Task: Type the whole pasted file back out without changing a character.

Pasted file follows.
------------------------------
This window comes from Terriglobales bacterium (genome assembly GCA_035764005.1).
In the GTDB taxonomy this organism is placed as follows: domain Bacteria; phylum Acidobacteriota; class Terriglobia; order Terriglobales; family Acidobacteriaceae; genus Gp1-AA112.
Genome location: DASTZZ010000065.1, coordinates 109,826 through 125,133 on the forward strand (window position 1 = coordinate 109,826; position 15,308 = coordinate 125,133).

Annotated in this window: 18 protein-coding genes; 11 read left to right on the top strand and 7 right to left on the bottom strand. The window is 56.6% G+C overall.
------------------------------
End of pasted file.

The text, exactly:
This window comes from Terriglobales bacterium (genome assembly GCA_035764005.1).
In the GTDB taxonomy this organism is placed as follows: domain Bacteria; phylum Acidobacteriota; class Terriglobia; order Terriglobales; family Acidobacteriaceae; genus Gp1-AA112.
Genome location: DASTZZ010000065.1, coordinates 109,826 through 125,133 on the forward strand (window position 1 = coordinate 109,826; position 15,308 = coordinate 125,133).

Annotated in this window: 18 protein-coding genes; 11 read left to right on the top strand and 7 right to left on the bottom strand. The window is 56.6% G+C overall.